the kutupalong camp is telling me, is that he collected all these documents to discredit the myanmar authority's claims that they are illegal immigrants from bangdesh. the rohingya community have drawn up 13 demands that they want to be met before they agree to return. >> ( translated ): for the repatriations to go ahead, first thing we need u.n. peacekeepers to come with us as the myanmar secondly, the myanmar government must give us back our citizenship rights. we are not asking for a newit nation we have thousands of proofs that we used to haveon myanmar natiity, the myanmar government must compensate us for everything we lost. we cultivated our land and built our homes with love, with our own hands. so we must be lowed go back to r own homes and villages. >> reporter: but the prospectsur of rohingyas rng back to their villages and homes is looking incrsingly unlikely. the myanmar military is bulldozing rohingyvillages to make way for more military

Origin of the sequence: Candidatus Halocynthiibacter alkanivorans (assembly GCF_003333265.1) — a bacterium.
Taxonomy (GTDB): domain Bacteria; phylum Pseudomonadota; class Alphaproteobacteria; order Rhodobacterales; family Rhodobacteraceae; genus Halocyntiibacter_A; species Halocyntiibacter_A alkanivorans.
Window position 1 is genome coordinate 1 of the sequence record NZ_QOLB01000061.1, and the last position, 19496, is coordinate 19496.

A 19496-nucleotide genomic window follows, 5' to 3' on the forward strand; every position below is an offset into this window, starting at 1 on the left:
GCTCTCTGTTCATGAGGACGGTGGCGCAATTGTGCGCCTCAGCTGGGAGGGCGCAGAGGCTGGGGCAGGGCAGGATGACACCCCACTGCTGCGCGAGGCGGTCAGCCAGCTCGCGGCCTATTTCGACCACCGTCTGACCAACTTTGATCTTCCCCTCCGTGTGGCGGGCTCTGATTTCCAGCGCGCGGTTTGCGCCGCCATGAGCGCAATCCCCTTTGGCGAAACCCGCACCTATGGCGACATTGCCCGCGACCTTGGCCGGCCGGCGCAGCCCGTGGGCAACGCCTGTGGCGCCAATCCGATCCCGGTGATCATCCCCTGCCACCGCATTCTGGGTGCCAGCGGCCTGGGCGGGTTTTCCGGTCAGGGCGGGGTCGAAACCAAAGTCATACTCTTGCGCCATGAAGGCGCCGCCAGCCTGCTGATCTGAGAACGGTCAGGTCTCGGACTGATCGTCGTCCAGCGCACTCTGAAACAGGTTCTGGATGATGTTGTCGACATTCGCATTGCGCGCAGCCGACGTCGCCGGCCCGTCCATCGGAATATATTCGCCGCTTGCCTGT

bases, helipads, fences d roads according to satellite images released by rights groups. and the myanmar government is setting up temporary repatriation housing camps in rakhine state that human rights watch has condemned as open air prisons. all of this makes the prospect of return less and less likely. in the meantime, bangladesh has been submitting lists of rohingya they say have agreed to be repatriated. to get aid handouts, every refugee is fingerprinted and photographed by the bangladeshi authorities and issued with an i.d. card. as more refugees continue to arrive, this database is regularly updated with the helpm of localleaders. it is also being used to draw up the names for repatriation. many in the camp worry they will be placed on a list and forced cato return. leaders like pharmacist mohammad yusuf was killed after being suspected of putting people's names on th repatriation list. he left behind his wife jamila ghatun. what happened the your